SEATTLE -- Veteran utility man Willie Bloomquist, who was drafted and played seven years with the Mariners at the beginning of his career, returned to his roots Thursday as Seattle officially announced his signing of a two-year deal.
Word of the agreement emerged Monday, but Bloomquist had to complete a physical exam before finalizing a contract that will pay him $5.8 million over the next two seasons.
"From my personal standpoint, this has been a very exciting week for me and my family," Bloomquist said. "It's an opportunity to go back and play where it all began in Seattle for me as a professional, to sign back with the organization that believed in me out of high school and college and now as a free agent. They came after me again and I couldn't be more flattered or excited to go back and play at home."
Bloomquist, 36, played for Seattle from 2002-08 after being drafted in the third round in 1999 out of Arizona State. He is a native of the Northwest, having grown up in Port Orchard, Wash., and attended South Kitsap High School.
While Bloomquist isn't the big-name acquisition Seattle fans are clamoring for, he figures to fill a versatile role for new manager Lloyd McClendon as one of baseball's noted "super utility" players, having played every position except catcher during his 12 seasons in the Majors.
Bloomquist is the first acquisition this offseason for general manager Jack Zduriencik, but he won't be the last as the Mariners have considerable available payroll and a desire to add some veterans to their youthful mix.
"From talking to Jack, he still has some stuff up his sleeve that is going to make us a better team," Bloomquist said. "With the moves in the future that still have to be made and a one-two punch at the top of the rotation [with Felix Hernandez and Hisashi Iwakuma], if we get going the right direction, we could make some good things happen."
Bloomquist spent the last three years with the D-backs, where he hit .289 in 225 games. He put up a .317/.360/.367 slash line last season in 139 at-bats while playing just 48 games due to two lengthy disabled-list stints with a strained oblique and a broken left hand, but says he's 100-percent healthy now.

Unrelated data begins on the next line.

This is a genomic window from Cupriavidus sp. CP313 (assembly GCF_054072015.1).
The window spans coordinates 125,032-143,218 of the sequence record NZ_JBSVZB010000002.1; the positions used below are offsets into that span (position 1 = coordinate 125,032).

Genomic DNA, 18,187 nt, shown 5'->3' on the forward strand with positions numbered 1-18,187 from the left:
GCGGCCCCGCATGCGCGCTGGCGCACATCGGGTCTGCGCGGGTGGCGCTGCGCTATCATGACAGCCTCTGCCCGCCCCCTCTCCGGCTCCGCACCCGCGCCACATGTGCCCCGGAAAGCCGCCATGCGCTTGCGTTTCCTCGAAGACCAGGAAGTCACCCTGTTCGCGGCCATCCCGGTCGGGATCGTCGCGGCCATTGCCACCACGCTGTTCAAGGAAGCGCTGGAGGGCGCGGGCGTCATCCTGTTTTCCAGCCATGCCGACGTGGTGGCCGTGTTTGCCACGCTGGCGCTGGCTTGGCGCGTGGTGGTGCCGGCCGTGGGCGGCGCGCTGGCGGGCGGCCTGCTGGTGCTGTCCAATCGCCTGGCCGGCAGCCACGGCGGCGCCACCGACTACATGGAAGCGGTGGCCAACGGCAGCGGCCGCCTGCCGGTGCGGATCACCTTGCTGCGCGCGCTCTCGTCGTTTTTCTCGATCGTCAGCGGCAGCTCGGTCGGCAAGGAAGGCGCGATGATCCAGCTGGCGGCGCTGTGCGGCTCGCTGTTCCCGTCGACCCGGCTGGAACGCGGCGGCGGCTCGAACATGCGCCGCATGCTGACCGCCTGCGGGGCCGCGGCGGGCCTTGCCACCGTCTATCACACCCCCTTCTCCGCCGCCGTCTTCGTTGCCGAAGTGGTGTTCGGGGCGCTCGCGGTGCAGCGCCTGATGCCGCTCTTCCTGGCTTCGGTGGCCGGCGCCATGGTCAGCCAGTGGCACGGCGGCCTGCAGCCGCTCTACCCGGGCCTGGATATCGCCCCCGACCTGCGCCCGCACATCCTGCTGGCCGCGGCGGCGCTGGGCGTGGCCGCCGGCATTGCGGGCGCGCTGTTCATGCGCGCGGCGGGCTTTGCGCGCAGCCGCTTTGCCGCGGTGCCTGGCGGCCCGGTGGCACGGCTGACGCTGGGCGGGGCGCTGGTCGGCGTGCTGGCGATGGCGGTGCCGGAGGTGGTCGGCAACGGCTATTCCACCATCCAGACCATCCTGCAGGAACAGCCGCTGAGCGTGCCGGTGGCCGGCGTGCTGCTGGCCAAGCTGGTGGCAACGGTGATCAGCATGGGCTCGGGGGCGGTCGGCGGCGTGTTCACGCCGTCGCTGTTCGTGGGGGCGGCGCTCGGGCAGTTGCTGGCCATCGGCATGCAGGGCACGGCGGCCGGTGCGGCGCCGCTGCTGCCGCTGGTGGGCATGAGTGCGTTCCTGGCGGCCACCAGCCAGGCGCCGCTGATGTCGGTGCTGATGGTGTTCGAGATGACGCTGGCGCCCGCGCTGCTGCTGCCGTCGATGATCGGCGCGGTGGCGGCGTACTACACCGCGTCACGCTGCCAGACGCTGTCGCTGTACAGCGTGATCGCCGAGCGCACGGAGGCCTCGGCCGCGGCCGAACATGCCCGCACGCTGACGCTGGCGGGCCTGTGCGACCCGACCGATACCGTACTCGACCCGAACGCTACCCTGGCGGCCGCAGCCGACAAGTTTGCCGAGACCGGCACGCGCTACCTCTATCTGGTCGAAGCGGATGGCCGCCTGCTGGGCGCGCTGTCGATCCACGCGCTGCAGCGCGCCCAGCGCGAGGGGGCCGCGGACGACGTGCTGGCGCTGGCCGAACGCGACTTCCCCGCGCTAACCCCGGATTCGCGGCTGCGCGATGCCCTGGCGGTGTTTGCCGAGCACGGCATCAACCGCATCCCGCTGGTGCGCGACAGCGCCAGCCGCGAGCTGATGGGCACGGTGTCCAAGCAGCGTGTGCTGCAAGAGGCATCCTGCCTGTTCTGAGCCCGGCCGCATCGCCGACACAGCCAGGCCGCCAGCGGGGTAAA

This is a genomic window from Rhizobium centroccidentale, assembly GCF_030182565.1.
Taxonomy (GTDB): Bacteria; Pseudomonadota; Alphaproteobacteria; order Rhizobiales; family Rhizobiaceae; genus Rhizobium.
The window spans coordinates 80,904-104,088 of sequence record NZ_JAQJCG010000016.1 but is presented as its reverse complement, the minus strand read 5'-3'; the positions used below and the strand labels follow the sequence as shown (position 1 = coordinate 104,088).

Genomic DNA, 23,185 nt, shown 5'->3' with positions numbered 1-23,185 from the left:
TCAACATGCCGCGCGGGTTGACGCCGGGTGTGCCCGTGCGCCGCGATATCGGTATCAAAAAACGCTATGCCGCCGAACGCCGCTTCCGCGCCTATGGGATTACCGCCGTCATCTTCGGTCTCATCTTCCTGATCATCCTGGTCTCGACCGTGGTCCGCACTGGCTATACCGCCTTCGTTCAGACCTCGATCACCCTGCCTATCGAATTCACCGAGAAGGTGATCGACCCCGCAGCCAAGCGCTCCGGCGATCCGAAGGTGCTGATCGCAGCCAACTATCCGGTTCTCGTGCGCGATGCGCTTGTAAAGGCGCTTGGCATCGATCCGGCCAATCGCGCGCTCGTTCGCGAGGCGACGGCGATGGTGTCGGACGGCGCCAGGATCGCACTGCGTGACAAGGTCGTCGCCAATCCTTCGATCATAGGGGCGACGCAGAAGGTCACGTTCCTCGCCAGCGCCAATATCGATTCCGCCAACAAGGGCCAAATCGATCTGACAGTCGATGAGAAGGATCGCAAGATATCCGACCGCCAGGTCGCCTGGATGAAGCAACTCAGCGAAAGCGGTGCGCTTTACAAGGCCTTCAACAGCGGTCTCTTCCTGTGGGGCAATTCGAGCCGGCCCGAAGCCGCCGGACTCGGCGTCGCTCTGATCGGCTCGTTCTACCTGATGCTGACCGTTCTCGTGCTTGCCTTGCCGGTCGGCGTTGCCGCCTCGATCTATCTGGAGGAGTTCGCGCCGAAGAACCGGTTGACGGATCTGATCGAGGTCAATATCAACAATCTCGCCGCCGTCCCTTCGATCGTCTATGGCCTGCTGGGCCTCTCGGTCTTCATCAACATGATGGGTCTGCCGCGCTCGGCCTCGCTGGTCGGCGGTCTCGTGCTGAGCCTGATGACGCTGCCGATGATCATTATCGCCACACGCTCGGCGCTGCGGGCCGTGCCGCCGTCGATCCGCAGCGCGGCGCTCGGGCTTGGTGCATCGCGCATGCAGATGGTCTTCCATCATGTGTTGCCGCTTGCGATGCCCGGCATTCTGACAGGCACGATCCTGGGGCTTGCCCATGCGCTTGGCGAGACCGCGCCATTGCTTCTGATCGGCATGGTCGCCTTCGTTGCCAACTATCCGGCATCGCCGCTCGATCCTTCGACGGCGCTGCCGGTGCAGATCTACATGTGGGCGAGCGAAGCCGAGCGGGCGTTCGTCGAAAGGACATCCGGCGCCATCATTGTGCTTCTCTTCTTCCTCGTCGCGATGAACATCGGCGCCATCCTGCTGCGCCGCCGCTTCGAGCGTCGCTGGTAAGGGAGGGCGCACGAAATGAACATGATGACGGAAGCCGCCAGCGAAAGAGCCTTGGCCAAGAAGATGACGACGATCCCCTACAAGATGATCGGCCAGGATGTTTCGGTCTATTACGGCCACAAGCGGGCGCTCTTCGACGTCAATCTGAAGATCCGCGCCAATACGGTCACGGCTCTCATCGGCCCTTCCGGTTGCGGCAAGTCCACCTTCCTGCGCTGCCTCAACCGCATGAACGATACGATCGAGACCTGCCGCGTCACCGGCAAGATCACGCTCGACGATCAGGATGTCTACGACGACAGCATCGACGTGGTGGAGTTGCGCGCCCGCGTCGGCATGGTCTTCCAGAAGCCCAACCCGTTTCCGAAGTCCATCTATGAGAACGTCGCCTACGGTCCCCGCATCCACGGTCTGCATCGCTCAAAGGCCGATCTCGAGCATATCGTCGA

"I took a 94-mph fastball to the hand and broke some bones," Bloomquist said. "I did miss some time early with the oblique strain, but for me, injuries are going to happen. I've always tried to get between the lines and give it 100 percent. Anything less, you're doing a disgrace to the uniform. Along with that comes injuries, but I feel great now."
Bloomquist hit .302/.325/.398 in 324 at-bats in 80 games in 2012, and he is a career .271 hitter with a .320 on-base percentage with 17 home runs and 207 RBIs in 973 games. He had some frustration early in his career over not being an everyday player, but said he's come to terms with that role after getting more of an opportunity in his post-Seattle stints in Kansas City and Arizona.
"When you break into the Majors Leagues, I was just so gung-ho on wanting to play, wanting to play," Bloomquist said. "I was more of a utility player then, and this go-round, I'll have pretty much the same role. But I've more embraced that as far as accepting what I'm capable of doing and not doing.
"The Mariners are not signing me for my power numbers. They're signing me for what I do between the lines, to get on base and help out from a versatility standpoint."
Bloomquist has played 329 games in the outfield, 282 at shortstop, 132 at third base, 123 at second base and 37 at first base in his career.
The Mariners return rookies Brad Miller at shortstop and Nick Franklin at second base, and Bloomquist is capable of helping out at both those positions, as well as the outfield. Seattle has just three outfielders -- Dustin Ackley, Michael Saunders and Abraham Almonte -- under contract from last year's final roster.
Bloomquist said only Hernandez remains from the club he left when signing with the Royals as a free agent in 2009. But he talked to Raul Ibanez and last year's hitting coach Dave Hansen and was told it was a perfect situation for him, particularly on a two-year deal where he'll be able to establish himself as a veteran leader.
"This is a very young and talented team," Bloomquist said. "Hopefully the fact I'm a little older and have been around, I can establish myself as more of a leader and help point out things I've learned in the game. On a one-year deal, you're more worried about where you're going to be the next year. For me, I have no hidden agenda, just a couple years to make things happen."